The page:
Thus far, plenty of ink has been spilled regarding the Tesla Model S and the fallout from the New York Times article, and it even showed up in our latest podcast. I feel like my perspective on this topic, as someone who has worked in the EV space as an engineer for the last four years, as well as driving a family owned Nissan Leaf for the last year and a half, is a bit different from our editors who discussed it, as well as most of the others who have written about it.

I’m not particularly interested in getting involved with the back and forth or analyzing what either party said - I feel like the Times reporter didn’t really understand how EVs work, nor how to drive them, and I don’t really agree with Elon Musk’s Matlab data infused response (it felt too vitriolic to get across any point other than Tesla being angry about the article). And just to go back to the point about not understanding how EVs should be driven, you have to tailor your driving style to suit the powertrain in order to get the maximum out of the EV - if you don’t want to, you’re going to be disappointed. Consider it like needing to switch keyboard shortcuts when you move from Windows to OS X - it’s a slight mental recalibration that has to happen for you to use the platform to its fullest. But that’s another story for another time. 

What I feel like is getting lost here is actual EV performance in cold weather, or hot weather, or really anything in the way of hard numbers. We all know that battery performance is reduced in more extreme environmental conditions, and that all cars, regardless of powertrain type, consume more energy (fuel or battery) in those extreme climates. Unfortunately, quantifying these general ideas is a bit more difficult. That’s where I come in. 

Technology Background

First, a bit of background. I spent the last few months working in Argonne National Laboratory’s Advanced Powertrain Research Facility (APRF). They’re an extremely knowledgeable group of engineers and scientists whose job it is to test advanced technology vehicles in their temperature controlled dynamometer facility, which can sustain temperatures anywhere between -5 F to 100 F. Most of this research is done as a part of the Department of Energy’s Vehicle Technology Program.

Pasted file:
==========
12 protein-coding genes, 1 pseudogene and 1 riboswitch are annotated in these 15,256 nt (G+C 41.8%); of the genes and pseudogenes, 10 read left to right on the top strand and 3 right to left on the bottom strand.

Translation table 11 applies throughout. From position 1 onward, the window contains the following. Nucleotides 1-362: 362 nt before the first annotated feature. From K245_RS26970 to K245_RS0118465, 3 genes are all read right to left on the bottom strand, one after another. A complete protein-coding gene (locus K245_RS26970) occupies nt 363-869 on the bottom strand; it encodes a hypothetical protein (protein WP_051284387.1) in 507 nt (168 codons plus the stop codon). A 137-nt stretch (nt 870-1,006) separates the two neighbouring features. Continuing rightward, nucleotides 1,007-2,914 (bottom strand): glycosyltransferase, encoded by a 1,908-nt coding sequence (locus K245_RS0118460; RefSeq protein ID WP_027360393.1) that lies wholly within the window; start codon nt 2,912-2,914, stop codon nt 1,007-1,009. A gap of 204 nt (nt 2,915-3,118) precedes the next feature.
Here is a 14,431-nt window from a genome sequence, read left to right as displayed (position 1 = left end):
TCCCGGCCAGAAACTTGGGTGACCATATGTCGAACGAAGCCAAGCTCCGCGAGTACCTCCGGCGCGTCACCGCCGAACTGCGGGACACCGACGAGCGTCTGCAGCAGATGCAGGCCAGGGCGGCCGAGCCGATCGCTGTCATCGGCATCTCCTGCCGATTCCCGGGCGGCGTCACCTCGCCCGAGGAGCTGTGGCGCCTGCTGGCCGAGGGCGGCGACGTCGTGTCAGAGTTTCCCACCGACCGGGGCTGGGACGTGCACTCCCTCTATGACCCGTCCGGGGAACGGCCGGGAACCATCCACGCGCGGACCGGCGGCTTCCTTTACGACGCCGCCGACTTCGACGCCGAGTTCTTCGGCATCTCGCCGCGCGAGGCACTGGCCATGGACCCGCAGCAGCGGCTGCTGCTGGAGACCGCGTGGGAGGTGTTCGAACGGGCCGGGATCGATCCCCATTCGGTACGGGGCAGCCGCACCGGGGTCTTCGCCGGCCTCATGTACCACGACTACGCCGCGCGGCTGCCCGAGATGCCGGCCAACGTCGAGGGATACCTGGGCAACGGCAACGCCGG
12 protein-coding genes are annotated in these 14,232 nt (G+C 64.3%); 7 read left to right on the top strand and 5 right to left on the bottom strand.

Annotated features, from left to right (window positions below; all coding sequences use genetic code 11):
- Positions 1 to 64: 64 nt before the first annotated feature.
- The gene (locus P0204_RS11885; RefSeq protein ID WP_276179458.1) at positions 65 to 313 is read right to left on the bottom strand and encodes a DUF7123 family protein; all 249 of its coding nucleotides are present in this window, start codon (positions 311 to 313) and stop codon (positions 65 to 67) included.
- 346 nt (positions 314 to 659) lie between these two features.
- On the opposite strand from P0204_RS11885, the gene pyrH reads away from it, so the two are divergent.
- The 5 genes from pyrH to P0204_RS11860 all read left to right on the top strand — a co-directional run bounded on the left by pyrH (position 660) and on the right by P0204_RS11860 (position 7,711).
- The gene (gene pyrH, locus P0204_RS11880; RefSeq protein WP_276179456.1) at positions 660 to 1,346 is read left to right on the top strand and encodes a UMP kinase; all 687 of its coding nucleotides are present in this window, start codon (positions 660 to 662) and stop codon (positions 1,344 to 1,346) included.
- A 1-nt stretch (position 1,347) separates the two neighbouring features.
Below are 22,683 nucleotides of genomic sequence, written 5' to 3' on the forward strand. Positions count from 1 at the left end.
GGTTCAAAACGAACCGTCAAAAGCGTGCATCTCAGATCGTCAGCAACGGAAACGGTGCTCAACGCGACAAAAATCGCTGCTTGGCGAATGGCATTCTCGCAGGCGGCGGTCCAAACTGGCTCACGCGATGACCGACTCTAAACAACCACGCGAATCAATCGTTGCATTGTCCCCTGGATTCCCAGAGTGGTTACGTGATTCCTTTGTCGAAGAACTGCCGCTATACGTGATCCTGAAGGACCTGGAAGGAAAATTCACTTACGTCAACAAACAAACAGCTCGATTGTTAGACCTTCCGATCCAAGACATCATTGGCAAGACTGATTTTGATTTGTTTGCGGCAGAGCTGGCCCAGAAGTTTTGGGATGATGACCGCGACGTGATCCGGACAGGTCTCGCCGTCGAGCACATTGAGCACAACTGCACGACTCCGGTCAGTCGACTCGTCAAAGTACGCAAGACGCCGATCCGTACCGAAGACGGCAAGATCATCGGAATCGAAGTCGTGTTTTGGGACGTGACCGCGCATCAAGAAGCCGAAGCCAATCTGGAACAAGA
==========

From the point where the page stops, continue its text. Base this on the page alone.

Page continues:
Everything from pure electrics to plug-in hybrids, normal hybrids, clean diesels, direct engine turbos, and advanced transmissions (dual-clutch, CVT, etc.) go through the labs with an extended set of instrumentation to collect various speed and consumption metrics. The resulting data sets are truly comprehensive (2 million data cells for 20 minutes on the dynamometer) and allow the researchers to draw conclusions about the various powertrains and their behavior. It’s a pretty impressive setup. 

The APRF has released some of the data to the public in something called the Downloadable Dynamometer Database. The D3 pages for the Nissan Leaf includes data from the three different temperatures used in EPA’s 5-Cycle fuel economy test: 20F (with a heater load), 72F (climate control off), and 95F + sun lamps (with an air conditioning load). In all cases involving heating or air conditioning, the climate control system is set to 72F. Using this data, we can take a more in depth look at what the actual penalties of environment are on efficiency and performance, and really see the impact of temperature on energy consumption and range. 

Before we start, I should probably explain the terms used in the graphs that follow. UDDS is an urban driving cycle (it stands for Urban Dynamometer Driving Schedule), CS stands for cold start (the first start after the vehicle has been sitting for a number of hours), HS is hot start (any subsequent start after the vehicle has warmed up), HWY is short for HWFET or Highway Fuel Economy Test (also seen as the Highway Fuel Economy Driving Schedule or the EPA’s highway fuel economy cycle), and US06 is a supplemental federal test procedure (SFTP) to provide a more aggressive driving schedule than the relatively tame HWFET cycle. A comparison of the three driving cycles (speed versus time) is shown above.